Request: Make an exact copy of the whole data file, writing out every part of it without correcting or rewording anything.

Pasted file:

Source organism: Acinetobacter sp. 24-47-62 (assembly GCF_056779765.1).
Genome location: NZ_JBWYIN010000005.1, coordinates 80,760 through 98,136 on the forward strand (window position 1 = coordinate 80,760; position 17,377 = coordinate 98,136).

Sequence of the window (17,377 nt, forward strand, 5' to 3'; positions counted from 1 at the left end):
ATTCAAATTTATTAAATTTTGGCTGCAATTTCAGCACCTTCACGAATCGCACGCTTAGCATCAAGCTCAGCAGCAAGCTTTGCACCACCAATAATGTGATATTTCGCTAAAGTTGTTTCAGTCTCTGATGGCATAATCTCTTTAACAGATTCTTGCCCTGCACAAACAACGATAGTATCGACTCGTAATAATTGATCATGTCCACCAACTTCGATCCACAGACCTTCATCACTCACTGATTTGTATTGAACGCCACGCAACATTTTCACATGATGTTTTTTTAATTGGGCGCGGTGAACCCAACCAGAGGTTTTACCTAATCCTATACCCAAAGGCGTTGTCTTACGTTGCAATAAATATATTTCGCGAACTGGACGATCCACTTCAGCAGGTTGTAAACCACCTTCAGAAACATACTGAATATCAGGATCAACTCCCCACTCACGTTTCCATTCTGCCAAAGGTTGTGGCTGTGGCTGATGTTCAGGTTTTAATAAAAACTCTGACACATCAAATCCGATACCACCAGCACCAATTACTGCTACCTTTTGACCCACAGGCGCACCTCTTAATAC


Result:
Source organism: Acinetobacter sp. 24-47-62 (assembly GCF_056779765.1).
Genome location: NZ_JBWYIN010000005.1, coordinates 80,760 through 98,136 on the forward strand (window position 1 = coordinate 80,760; position 17,377 = coordinate 98,136).

Sequence of the window (17,377 nt, forward strand, 5' to 3'; positions counted from 1 at the left end):
ATTCAAATTTATTAAATTTTGGCTGCAATTTCAGCACCTTCACGAATCGCACGCTTAGCATCAAGCTCAGCAGCAAGCTTTGCACCACCAATAATGTGATATTTCGCTAAAGTTGTTTCAGTCTCTGATGGCATAATCTCTTTAACAGATTCTTGCCCTGCACAAACAACGATAGTATCGACTCGTAATAATTGATCATGTCCACCAACTTCGATCCACAGACCTTCATCACTCACTGATTTGTATTGAACGCCACGCAACATTTTCACATGATGTTTTTTTAATTGGGCGCGGTGAACCCAACCAGAGGTTTTACCTAATCCTATACCCAAAGGCGTTGTCTTACGTTGCAATAAATATATTTCGCGAACTGGACGATCCACTTCAGCAGGTTGTAAACCACCTTCAGAAACATACTGAATATCAGGATCAACTCCCCACTCACGTTTCCATTCTGCCAAAGGTTGTGGCTGTGGCTGATGTTCAGGTTTTAATAAAAACTCTGACACATCAAATCCGATACCACCAGCACCAATTACTGCTACCTTTTGACCCACAGGCGCACCTCTTAATAC